Daily News Summary
An electronic digest of media coverage of interest to members of The Florida Bar compiled each workday by the Public Information and Bar Services Department. Electronic links are only active in today's edition. For information on previous articles, please contact the publishing newspaper directly.
May 12, 2014
DOMINICAN-AMERICAN LAWYERS FORM OWN BAR ASSOCIATION -- Daily Business Review (requires subscription), http://www.dailybusinessreview.com, May 9, 2014.
Dominican-American lawyers have their own bar association with the launch of the Dominican American Bar Association. While based in Miami, the organization is open to lawyers statewide. It was launched by solo attorneys Joshua Hertz, Eric Hernandez, Henry Marines and Karim Batista. Hertz said the purpose of the bar association is to bring awareness to issues of importance to the Dominican community and provide networking opportunities for Dominican-American lawyers and law students.
--Lawyer Ethics/Legal Discipline--
NORTH PALM BEACH LAWYER FACES FLORIDA BAR DISCIPLINE -- Palm Beach Post, http://www.palmbeachpost.com, May 9, 2014.
Marc H. Hoffman, of the Hoffman Law Group in North Palm Beach, is facing discipline for his firm’s unsolicited and “misleading” mailings to homeowners that promoted joining mass lawsuits against banks. Hoffman is alleged to have violated 10 Florida Bar rules in marketing services that include filing lawsuits with as many as 120 plaintiffs to get lower interest rates and reduced mortgage debt. The Florida Bar said in an April 25 letter it planned to file a formal complaint with the state Supreme Court. The Palm Beach Post reported last month that the Hoffman Law Group had at least two dozen complaints against it filed by homeowners across the country with the Better Business Bureau and the Florida Attorney General’s office. Homeowners said they paid retainers to join the mass plaintiff lawsuits but have seen few results.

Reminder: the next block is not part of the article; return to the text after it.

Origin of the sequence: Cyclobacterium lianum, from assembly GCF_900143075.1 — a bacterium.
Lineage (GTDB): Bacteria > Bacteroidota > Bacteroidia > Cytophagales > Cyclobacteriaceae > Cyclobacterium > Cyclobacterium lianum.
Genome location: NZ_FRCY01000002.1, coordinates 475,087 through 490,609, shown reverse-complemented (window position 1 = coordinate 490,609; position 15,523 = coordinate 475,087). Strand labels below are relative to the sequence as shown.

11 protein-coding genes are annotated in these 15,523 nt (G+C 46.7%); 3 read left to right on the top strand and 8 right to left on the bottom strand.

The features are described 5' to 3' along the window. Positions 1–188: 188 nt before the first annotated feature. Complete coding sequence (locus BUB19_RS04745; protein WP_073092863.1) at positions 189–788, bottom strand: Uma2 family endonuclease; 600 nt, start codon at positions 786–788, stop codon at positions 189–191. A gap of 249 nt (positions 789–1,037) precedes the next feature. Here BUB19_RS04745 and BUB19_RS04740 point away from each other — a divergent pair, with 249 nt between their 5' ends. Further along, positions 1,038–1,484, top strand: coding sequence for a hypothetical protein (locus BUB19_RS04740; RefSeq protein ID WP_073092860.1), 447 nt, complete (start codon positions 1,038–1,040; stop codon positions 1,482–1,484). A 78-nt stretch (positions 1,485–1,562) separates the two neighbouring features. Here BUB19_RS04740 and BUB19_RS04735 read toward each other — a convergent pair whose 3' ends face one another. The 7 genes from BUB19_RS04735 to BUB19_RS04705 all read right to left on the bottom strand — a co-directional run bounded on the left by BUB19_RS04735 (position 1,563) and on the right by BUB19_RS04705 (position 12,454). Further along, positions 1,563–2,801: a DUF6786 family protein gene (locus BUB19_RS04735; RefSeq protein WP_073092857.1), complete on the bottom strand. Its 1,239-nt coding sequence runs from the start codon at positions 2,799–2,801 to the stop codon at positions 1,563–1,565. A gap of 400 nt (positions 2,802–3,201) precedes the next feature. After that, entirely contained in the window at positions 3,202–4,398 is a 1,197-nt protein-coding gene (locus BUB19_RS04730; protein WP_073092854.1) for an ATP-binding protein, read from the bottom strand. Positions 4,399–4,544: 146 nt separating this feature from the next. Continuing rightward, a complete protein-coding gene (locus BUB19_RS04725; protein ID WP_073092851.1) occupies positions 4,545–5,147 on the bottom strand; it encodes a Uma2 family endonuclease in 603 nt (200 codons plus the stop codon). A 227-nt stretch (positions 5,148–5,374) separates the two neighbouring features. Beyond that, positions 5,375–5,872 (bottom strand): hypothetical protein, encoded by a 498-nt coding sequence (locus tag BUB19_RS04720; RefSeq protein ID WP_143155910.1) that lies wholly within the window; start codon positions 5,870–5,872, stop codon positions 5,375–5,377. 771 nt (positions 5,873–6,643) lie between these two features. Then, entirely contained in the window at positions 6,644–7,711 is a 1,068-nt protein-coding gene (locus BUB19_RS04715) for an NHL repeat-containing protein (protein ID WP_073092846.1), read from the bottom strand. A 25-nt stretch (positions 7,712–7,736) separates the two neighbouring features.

TAMPA LAWYERS FACE DISCIPLINE IN DUI SCANDAL -- Tampa Bay Times, http://www.tampabay.com, May 9, 2014. [Also: BAR FINDS PROBABLE CAUSE AGAINST BUBBA LAWYERS -- Tampa Tribune, http://www.tbo.com, May 9, 2014.]
The Florida Bar found probable cause Friday [May 9] that attorneys Robert Adams, Stephen Diaco and Adam Filthaut of Tampa's Adams Diaco firm violated Florida Bar rules when setting up opposing counsel for a DUI arrest in a notorious legal scandal. All three face charges of misconduct, unfairness to opposing counsel and disrupting court. If they are found guilty, punishment can range from admonishment to suspension or disbarment. The simmering legal scandal centers on a bitter defamation trial between warring radio shock jocks Todd Schnitt and Bubba the Love Sponge Clem. A county or circuit judge from a neighboring circuit is expected to be appointed to hear the evidence. The judge, or referee, determines guilt and recommends any discipline. The Florida Supreme Court has the final say in an attorney's professional fate.
FLA. JUDGE RETIRES, LAMENTING PRIVACY INVASION -- Miami Herald, http://www.miamiherald.com, May 10, 2014.